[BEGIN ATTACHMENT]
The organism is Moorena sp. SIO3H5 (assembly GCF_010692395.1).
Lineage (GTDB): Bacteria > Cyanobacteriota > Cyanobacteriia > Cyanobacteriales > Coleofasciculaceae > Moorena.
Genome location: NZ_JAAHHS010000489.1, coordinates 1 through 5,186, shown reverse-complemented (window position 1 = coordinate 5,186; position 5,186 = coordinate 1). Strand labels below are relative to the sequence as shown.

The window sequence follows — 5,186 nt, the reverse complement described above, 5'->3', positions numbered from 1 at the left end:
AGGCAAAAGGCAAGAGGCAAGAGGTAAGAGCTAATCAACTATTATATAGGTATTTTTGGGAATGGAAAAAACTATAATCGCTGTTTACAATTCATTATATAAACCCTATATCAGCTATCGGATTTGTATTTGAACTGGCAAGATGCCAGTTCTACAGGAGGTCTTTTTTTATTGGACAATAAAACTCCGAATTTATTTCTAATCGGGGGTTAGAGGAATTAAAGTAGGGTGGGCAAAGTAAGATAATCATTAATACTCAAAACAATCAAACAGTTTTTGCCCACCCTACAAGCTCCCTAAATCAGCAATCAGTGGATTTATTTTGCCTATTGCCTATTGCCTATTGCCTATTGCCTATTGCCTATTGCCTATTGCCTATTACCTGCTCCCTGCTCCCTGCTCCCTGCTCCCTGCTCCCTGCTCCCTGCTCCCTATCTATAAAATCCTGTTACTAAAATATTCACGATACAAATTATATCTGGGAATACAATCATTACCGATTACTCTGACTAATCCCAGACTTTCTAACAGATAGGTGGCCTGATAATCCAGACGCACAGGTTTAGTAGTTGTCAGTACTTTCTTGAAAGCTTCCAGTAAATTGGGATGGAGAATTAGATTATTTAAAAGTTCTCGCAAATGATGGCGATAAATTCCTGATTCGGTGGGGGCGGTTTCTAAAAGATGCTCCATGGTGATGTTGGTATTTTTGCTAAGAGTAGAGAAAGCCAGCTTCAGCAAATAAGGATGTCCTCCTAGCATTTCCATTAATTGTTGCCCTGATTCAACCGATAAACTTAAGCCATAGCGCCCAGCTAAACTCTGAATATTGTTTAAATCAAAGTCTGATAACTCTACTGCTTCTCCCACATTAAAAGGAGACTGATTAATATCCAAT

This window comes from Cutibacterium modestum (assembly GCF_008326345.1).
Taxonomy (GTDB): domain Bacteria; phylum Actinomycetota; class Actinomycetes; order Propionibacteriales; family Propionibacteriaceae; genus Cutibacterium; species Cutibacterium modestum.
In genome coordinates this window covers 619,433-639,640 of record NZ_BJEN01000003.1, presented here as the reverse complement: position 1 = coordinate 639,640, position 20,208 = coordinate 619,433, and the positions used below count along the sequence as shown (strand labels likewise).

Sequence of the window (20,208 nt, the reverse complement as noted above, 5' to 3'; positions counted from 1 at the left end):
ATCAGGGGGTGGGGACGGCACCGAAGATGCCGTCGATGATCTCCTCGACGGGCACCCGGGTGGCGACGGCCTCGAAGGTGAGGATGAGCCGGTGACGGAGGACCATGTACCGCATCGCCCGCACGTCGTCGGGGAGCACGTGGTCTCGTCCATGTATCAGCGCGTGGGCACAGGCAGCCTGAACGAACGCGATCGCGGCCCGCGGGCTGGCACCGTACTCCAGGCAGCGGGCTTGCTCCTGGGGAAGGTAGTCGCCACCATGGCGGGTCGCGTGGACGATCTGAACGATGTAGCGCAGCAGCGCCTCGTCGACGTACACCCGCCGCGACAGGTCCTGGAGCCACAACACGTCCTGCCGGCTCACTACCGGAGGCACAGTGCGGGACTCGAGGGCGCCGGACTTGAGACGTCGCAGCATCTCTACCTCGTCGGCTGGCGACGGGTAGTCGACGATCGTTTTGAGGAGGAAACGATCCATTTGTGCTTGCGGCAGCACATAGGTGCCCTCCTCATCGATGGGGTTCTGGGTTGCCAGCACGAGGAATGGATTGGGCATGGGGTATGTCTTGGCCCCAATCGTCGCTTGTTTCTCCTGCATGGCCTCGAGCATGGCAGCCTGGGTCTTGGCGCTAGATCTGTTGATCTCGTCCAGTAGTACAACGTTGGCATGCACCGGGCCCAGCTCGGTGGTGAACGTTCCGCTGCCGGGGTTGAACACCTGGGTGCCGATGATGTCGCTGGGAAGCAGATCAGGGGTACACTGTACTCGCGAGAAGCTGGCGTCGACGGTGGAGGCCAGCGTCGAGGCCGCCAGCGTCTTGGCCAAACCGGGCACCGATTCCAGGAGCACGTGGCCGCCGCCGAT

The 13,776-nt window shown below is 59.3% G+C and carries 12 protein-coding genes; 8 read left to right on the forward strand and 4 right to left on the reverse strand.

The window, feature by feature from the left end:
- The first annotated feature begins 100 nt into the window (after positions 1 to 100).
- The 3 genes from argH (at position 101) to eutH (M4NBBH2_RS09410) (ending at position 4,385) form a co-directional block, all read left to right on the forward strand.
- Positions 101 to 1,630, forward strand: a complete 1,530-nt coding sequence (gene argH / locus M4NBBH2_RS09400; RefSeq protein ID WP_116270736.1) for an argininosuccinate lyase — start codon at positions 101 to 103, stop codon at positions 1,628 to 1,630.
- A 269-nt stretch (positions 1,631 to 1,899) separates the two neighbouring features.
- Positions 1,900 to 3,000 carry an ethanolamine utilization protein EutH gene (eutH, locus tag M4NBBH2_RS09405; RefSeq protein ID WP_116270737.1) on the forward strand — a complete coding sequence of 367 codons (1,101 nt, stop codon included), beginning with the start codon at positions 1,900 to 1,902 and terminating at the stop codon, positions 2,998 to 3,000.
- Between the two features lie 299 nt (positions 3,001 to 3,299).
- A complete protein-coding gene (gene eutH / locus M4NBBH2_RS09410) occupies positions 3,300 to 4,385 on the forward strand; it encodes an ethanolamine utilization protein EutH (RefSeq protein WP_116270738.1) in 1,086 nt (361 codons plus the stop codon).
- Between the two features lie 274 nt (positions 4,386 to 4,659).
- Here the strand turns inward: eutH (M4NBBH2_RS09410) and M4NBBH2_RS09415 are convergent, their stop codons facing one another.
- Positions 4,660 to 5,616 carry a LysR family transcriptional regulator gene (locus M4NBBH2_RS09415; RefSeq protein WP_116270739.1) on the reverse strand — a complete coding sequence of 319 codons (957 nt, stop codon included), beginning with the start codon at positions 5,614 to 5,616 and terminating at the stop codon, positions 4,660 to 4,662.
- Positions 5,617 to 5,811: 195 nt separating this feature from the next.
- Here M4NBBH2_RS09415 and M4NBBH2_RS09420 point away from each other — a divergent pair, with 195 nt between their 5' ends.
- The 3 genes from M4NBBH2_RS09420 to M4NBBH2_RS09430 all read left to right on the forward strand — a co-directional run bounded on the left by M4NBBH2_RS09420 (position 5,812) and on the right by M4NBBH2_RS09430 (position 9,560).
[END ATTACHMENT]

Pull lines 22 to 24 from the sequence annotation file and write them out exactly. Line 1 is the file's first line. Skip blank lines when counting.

- Positions 4,660 to 5,616 carry a LysR family transcriptional regulator gene (locus M4NBBH2_RS09415; RefSeq protein WP_116270739.1) on the reverse strand — a complete coding sequence of 319 codons (957 nt, stop codon included), beginning with the start codon at positions 5,614 to 5,616 and terminating at the stop codon, positions 4,660 to 4,662.
- Positions 5,617 to 5,811: 195 nt separating this feature from the next.
- Here M4NBBH2_RS09415 and M4NBBH2_RS09420 point away from each other — a divergent pair, with 195 nt between their 5' ends.